U.S. Supreme Court
Hartley v. Commissioner, 295 U.S. 216 (1935)
Hartley v. Commissioner of Internal Revenue
Argued April 11, 12, 1935
Decided April 29, 1935
295 U.S. 216
CERTIORARI TO THE CIRCUIT COURT OF APPEALS
FOR THE EIGHTH CIRCUIT
1. Under the Revenue Acts of 1921 and 1924, the basis for computing gain or loss on the sale of property of an estate, and its depletion or depreciation, for the purposes of taxing income returnable by an executor, is its value at the decedent's death, rather than its cost to the decedent or its value on March 1, 1913, if acquired before that date. Pp. 295 U. S. 217-218.
2. The reenactment, without material change, of the pertinent provisions of § 202 of the Revenue Act of 1921 was a congressional recognition and approval of the interpretation of the section by the treasury regulations, which gave them the force of law. P. 295 U. S. 220.
3. The incorporation into § 113(a)(5), Revenue Act of 1928, of the substance of the Treasury Regulation prescribing that gains or losses of an estate should be computed on the basis of the value of the property at the date of the decedent's death, was intended to clarify the law, not to change it. Id.
72 F.2d 352 affirmed.
Certiorari, 294 U.S. 700, to review the affirmance of a decision of the Board of Tax Appeals, 27 B.T.A. 952, sustaining a determination of income taxes by the Commissioner of Internal Revenue. chanroblesvirtualawlibrary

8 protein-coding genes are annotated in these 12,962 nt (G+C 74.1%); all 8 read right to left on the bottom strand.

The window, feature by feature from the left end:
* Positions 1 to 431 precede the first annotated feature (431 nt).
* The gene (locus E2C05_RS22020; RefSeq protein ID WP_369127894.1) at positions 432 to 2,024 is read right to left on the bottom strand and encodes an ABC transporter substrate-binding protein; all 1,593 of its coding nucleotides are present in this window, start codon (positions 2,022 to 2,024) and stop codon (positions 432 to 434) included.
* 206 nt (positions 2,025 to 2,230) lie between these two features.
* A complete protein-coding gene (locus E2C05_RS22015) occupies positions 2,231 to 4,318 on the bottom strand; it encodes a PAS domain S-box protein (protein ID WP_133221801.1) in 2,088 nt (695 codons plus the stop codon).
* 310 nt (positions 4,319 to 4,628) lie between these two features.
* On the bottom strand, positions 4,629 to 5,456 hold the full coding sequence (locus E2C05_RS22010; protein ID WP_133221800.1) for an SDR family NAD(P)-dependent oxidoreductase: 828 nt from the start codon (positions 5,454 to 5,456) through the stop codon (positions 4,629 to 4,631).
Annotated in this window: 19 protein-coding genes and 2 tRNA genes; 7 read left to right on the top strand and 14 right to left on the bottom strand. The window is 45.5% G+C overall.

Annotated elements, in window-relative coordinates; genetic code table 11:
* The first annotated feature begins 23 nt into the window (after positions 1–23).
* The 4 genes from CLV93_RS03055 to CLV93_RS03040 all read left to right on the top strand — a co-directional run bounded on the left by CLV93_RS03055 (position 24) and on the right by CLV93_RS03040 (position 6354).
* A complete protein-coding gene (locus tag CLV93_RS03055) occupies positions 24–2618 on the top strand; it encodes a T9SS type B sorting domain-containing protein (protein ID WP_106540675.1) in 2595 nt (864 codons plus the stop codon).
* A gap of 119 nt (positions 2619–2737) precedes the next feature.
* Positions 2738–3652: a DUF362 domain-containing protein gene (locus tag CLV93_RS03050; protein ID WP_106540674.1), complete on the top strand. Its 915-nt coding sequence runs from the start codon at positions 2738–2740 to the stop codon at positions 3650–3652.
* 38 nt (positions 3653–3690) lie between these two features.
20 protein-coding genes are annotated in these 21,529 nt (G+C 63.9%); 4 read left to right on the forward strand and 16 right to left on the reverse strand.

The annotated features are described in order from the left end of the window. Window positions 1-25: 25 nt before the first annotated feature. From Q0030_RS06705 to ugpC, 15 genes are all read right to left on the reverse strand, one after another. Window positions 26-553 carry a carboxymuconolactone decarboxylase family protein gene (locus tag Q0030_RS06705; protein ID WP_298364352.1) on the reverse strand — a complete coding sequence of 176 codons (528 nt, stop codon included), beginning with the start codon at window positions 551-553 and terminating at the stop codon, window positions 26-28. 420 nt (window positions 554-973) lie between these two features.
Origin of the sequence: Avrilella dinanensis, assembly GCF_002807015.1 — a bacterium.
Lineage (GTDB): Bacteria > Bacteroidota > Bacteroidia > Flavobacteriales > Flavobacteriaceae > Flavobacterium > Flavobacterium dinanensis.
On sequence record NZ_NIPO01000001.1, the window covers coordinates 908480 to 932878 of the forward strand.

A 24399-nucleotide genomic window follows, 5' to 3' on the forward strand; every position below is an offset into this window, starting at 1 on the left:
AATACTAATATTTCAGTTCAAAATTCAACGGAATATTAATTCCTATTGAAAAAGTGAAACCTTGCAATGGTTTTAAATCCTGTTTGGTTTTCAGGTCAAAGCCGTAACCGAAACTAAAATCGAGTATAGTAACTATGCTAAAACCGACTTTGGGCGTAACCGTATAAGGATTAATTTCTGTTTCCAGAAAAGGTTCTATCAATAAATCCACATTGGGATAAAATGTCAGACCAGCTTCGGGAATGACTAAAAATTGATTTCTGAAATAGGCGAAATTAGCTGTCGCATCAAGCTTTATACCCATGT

MR. JUSTICE STONE delivered the opinion of the Court.
The Court of Appeals for the Eighth Circuit, 72 F.2d 352, affirmed a ruling of the Board of Tax Appeals, 27 B.T.A. 952, and held that, under § 202 of the Revenue Act of 1921, c. 136, 42 Stat. 227, 229, and § 204 of the Revenue Act of 1924, c. 234, 43 Stat. 253, 258, the basis for computing gain or loss on the sale of property, and its depletion or depreciation, for purposes of taxing income returned by the petitioner, an executor, is its value at the date of the decedent's death, rather than the cost to the decedent, or the value on March 1, 1913, if acquired before that date.
We granted certiorari to resolve a conflict of the decision below, and of the like decision, under § 202 of the 1918 Revenue Act, c. 18, 40 Stat. 1057, 1060 of the Circuit Court of Appeals for the Sixth Circuit in Eldredge v. United States, 31 F.2d 924, 930, with that of the Court of Claims in McKinney v. United States, 62 Ct.Cls. 180. See Elmhirst v. United States, 38 F.2d 915; Myers v. United States, 51 F.2d 145; compare McCann v. United States, 48 F.2d 446, each decided by the Court of Claims.
Petitioner's tax returns [Footnote 1] were for the calendar years 1924 and 1925. Sections 202(a, b) and 214(a)(8), (10) chanroblesvirtualawlibrary
of the 1921 Act, 42 Stat. 229, 239-241, and § 204(a), (b), (c) of the 1924 and 1926 Acts provide that the basis for computing gain or loss on the sale of property, and depreciation and depletion, shall be its cost, or its value on March 1, 1913, if acquired before that date. None of the acts specifically provide a basis for making the computations where return is made of income received by the estate of a decedent in the course of administration. But, in the case of property acquired by "bequest, devise, or inheritance," § 202(a)(3) of the 1921 Act, 42 Stat. 229, and § 204(a)(5) of the 1924 and 1926 Acts provide that the basis shall be the fair market value "at the time of acquisition."